When Ethiopian Abraham Endrias founded agro-mechanization company Green Agro-Solution Plc six years ago, he was only one of a few entrepreneurs offering the service.
That was because the hefty taxes (35-45%) at the time made it costly for businesses to import farm machinery and other equipment, a charge that leasing service providers like him passed on to farmers.
Consequently, while the demand existed for mechanization services, the involved costs were beyond the reach of many farmers.
Today, however, following the removal by the Ethiopian government of importation taxes on agricultural machinery, the cost of equipment has significantly gone down, allowing Endrias and others in the industry to offer cheaper leasing services.
Financial lenders, too, are now warming up to providers of agricultural mechanization services, following the apparent increase in demand for their business, making it easy for enterprises like Green Agro-Solution to secure asset loans.
“It used to be very hard to easily access foreign currency from financial institutions to import the mechanization machinery,” Endrias said.
“But now there is fairly sufficient access to loans and foreign currencies as foreign lease-finance companies are coming to the sector.”
The removal of taxes on agricultural equipment and machinery was supported by an Alliance for a Green Revolution in Africa (AGRA) study on the mechanization and adoption of agricultural technologies by Ethiopia’s farmers.
The study informed the Agricultural Transformation Council’s direction to facilitate farmers’ access to agricultural technologies by tax wavering, a request that was formally accepted by the Ministry of Agriculture in December 2018.
“It was important to conduct a wholesome evaluation of the agricultural industry in Ethiopia to produce the data needed for effective decision-making,” said Nega Wubeneh, AGRA’s Ethiopia country manager and advisor to the vice president for program innovation and delivery.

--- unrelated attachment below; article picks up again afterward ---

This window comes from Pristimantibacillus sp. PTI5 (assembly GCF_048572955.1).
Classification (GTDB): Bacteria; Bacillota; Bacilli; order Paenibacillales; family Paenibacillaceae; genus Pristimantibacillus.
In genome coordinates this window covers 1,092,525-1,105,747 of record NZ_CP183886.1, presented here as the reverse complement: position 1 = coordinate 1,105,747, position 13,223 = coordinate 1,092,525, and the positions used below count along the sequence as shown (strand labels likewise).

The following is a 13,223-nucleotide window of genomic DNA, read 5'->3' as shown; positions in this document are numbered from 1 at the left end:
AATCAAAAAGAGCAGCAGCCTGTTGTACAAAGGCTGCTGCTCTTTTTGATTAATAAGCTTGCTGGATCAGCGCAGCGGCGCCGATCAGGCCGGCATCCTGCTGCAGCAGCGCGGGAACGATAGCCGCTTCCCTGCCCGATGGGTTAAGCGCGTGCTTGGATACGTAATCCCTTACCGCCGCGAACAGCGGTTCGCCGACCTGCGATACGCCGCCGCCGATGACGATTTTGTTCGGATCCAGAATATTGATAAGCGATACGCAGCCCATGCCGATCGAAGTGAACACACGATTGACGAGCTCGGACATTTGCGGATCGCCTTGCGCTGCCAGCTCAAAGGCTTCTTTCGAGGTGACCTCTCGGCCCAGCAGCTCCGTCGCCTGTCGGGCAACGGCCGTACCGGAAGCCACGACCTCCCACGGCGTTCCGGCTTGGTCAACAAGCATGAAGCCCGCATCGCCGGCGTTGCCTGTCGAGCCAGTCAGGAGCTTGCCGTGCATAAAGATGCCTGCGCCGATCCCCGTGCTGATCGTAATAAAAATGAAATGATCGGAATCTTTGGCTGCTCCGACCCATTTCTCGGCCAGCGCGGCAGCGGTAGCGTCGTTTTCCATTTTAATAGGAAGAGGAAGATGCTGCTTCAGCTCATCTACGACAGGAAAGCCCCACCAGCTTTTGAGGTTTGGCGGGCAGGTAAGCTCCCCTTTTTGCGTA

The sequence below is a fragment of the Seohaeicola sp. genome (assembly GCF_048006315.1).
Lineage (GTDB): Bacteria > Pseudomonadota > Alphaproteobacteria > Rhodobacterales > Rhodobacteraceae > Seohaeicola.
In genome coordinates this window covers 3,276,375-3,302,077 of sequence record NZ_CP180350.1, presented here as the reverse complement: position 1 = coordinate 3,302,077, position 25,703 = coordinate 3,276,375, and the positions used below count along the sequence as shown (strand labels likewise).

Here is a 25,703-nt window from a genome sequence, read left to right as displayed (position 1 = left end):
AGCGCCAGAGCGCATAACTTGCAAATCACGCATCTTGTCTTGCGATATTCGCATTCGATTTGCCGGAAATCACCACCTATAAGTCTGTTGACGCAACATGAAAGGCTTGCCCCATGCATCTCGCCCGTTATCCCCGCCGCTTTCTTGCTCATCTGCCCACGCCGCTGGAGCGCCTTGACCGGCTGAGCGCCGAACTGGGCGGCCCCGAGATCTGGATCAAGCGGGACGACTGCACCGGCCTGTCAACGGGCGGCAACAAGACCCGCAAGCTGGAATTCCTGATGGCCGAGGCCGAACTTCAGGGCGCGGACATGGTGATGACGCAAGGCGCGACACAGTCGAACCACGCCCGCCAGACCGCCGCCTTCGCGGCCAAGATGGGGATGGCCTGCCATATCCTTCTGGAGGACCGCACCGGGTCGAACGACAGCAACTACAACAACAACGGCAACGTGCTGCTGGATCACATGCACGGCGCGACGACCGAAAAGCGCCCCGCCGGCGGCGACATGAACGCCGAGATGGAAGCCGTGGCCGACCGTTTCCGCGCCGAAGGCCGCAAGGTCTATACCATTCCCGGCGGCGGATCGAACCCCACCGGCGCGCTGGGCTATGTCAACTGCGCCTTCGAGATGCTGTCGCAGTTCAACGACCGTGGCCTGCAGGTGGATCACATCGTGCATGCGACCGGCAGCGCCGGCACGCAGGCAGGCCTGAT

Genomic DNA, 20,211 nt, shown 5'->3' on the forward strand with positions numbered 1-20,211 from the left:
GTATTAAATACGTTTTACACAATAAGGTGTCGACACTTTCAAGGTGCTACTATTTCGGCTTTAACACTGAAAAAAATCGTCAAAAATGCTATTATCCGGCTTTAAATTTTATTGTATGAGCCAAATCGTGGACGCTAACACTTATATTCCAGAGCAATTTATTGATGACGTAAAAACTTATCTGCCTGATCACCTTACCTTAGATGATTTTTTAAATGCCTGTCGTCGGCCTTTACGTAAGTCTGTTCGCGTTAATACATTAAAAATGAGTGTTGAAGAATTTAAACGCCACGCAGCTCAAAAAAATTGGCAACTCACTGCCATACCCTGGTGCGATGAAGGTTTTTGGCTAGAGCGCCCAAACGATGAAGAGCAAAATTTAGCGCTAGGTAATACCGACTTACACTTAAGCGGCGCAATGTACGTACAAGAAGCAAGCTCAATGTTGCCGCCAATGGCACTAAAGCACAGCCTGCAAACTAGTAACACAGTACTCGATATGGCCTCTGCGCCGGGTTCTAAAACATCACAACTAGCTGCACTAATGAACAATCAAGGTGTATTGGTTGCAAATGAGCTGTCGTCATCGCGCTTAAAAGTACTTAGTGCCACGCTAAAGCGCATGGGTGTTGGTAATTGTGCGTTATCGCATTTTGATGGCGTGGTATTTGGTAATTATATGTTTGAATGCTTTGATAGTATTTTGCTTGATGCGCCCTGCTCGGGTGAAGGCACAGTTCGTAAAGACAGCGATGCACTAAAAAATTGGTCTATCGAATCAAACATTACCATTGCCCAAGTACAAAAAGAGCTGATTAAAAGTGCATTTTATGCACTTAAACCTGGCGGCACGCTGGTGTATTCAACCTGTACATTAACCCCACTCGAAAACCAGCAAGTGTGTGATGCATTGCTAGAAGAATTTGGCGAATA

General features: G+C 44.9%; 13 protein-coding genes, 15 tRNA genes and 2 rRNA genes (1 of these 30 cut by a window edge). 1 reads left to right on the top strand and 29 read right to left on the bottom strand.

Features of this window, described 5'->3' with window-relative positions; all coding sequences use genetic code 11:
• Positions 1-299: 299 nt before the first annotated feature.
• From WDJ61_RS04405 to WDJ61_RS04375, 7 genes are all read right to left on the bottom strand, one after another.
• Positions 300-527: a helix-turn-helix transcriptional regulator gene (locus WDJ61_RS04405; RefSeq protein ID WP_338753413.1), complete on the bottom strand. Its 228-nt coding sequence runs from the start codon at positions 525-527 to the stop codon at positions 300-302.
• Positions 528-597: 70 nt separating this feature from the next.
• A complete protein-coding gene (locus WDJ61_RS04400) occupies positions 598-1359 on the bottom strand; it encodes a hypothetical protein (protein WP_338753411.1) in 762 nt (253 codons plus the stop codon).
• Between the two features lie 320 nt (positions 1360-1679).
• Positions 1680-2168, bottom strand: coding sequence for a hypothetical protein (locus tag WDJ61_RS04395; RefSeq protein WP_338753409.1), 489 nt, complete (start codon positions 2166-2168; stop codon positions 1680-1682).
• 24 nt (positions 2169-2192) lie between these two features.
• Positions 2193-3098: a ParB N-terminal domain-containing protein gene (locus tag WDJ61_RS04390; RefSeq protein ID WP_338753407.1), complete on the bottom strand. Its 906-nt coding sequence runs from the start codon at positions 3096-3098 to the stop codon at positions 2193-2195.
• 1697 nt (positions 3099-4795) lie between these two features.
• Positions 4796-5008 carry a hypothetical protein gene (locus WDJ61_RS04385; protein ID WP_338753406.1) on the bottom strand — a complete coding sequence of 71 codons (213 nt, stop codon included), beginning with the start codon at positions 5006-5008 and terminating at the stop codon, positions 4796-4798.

Afterward, policy reforms were enacted to remove import duties and taxes on over 94 types of mechanization and irrigation equipment, animal feed additives and poultry equipment. The bill was passed in 2019 and directives were approved in April 2020.
Following the legislation, between April and June 2020 there was a 30% increase in the importation of agricultural equipment, which is projected to contribute to rising interest in private sector investment on mechanization, irrigation, animal feed production and poultry production. In three months, the number of licensed equipment importers grew to over 170, representing a 43% increase.
“In the long run, increased mechanization is expected to raise labor productivity and product quality and attract the youth to agriculture. Irrigation use is also expected to increase farm productivity and allow farmers to grow multiple crops per year. The supply of animal feed is expected to increase and encourage investment in dairy, beef and poultry production,” said a report by the Partnership for Inclusive Agricultural Development in Africa (PIATA).
Meanwhile, AGRA continues to train farmers in Ethiopia on the importance of agricultural technologies through an established network of agrodealers and village-based advisors.
This is in addition to investments for increasing the capacity to purchase the equipment through a $4.5 million credit guarantee scheme targeting 13 million smallholder farmers. The scheme is expected to guarantee lending of up to $45 million at any one time.